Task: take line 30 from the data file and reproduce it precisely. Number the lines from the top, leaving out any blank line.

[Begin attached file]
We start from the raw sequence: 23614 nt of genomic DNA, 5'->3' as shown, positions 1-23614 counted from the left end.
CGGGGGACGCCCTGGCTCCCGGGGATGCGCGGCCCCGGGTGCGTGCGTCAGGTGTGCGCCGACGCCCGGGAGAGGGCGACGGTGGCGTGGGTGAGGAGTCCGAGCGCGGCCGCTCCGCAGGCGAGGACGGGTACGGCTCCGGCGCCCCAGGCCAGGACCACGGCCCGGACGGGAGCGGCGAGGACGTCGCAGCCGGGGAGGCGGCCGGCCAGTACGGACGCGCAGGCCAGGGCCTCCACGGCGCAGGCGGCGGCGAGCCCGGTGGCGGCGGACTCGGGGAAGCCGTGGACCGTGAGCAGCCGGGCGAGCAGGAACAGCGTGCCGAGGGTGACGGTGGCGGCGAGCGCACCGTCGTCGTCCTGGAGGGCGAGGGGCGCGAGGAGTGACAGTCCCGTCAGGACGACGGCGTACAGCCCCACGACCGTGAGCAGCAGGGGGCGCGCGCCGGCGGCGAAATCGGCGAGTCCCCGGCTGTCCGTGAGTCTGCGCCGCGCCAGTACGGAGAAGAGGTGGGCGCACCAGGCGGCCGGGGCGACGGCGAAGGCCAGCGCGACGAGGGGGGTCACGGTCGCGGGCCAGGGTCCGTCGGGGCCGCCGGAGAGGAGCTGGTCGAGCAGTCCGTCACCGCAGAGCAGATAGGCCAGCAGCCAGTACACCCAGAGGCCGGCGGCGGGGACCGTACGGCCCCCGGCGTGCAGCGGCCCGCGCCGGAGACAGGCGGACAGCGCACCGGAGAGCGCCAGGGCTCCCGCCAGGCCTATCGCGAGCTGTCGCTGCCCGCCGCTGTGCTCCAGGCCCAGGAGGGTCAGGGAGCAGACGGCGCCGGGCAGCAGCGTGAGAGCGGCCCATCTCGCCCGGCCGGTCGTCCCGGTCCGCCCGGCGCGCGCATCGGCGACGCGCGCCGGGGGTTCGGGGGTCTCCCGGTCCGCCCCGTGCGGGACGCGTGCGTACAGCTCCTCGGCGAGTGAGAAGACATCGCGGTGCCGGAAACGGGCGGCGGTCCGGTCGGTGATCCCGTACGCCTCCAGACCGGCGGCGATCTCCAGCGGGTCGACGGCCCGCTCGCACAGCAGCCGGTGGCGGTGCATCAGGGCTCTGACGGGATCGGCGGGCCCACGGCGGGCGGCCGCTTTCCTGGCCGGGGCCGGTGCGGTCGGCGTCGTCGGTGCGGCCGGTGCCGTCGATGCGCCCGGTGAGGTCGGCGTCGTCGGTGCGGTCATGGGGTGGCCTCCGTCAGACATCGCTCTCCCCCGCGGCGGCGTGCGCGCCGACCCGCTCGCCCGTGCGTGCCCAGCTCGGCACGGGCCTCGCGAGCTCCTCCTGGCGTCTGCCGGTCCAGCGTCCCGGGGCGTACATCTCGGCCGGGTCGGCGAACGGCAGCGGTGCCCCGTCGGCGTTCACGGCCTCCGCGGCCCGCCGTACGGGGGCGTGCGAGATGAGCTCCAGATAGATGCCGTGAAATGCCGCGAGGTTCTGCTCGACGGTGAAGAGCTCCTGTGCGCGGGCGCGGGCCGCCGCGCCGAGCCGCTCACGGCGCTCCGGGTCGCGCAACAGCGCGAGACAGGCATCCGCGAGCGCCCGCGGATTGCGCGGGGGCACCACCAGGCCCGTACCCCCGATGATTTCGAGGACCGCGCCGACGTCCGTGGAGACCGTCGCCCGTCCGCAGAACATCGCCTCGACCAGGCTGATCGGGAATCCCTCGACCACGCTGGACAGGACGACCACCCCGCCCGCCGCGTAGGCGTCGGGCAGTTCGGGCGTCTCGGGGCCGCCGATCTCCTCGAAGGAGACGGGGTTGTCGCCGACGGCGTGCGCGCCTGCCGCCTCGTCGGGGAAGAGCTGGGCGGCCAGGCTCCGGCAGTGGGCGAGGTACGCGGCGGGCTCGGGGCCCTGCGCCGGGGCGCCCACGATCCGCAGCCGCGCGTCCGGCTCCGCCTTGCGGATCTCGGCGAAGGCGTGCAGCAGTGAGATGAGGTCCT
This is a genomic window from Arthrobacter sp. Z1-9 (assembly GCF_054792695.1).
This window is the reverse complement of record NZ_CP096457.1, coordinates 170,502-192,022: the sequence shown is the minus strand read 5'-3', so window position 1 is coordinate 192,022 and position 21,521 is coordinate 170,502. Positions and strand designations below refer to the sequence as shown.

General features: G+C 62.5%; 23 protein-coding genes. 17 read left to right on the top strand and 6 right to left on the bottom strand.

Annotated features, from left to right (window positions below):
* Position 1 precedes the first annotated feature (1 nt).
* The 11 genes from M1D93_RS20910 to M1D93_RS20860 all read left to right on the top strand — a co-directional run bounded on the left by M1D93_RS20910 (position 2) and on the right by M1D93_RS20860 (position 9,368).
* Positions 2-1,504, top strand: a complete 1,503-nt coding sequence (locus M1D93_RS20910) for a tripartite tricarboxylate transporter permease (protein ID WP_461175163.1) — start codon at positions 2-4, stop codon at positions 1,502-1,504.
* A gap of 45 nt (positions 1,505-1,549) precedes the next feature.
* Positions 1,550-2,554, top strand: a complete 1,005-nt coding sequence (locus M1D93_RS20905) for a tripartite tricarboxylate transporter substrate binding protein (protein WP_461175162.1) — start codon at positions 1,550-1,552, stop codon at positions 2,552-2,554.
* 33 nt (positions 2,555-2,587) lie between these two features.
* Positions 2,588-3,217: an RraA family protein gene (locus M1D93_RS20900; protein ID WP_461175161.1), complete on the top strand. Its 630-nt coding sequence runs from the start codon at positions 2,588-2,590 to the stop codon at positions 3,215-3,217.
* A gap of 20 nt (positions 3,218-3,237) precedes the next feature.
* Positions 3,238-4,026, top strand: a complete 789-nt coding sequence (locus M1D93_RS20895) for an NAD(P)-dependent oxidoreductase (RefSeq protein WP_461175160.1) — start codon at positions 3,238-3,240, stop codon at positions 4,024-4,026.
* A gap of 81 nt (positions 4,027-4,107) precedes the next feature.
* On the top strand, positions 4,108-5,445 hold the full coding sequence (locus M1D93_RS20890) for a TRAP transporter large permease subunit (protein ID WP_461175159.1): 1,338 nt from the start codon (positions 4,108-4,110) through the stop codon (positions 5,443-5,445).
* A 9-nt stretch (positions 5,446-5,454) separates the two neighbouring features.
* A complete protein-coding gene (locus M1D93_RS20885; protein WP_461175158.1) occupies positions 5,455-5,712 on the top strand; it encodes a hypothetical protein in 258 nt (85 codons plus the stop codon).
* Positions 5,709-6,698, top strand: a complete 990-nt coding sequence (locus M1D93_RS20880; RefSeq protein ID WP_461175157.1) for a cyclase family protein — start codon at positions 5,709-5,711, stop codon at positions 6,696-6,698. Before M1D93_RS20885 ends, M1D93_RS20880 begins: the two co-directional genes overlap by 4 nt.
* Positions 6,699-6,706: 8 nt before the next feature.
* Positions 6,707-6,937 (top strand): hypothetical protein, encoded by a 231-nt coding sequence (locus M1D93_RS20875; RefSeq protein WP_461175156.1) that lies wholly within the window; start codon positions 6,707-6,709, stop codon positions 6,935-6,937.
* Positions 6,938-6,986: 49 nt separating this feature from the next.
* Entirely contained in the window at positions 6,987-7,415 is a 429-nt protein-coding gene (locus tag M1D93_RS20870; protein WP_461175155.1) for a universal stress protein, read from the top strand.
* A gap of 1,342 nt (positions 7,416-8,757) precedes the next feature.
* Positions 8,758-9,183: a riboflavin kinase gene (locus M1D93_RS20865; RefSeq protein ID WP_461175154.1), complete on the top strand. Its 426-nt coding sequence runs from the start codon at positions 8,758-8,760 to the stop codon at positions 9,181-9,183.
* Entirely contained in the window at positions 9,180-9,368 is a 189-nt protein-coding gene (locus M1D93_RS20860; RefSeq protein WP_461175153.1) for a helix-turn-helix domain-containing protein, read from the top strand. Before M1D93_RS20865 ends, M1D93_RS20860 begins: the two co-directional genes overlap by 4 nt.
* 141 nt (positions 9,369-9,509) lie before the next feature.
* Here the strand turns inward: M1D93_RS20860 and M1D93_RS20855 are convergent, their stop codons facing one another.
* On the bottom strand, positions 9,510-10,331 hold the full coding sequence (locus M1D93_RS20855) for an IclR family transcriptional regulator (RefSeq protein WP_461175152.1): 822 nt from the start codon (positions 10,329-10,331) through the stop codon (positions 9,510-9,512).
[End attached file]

* On the bottom strand, positions 9,510-10,331 hold the full coding sequence (locus M1D93_RS20855) for an IclR family transcriptional regulator (RefSeq protein WP_461175152.1): 822 nt from the start codon (positions 10,329-10,331) through the stop codon (positions 9,510-9,512).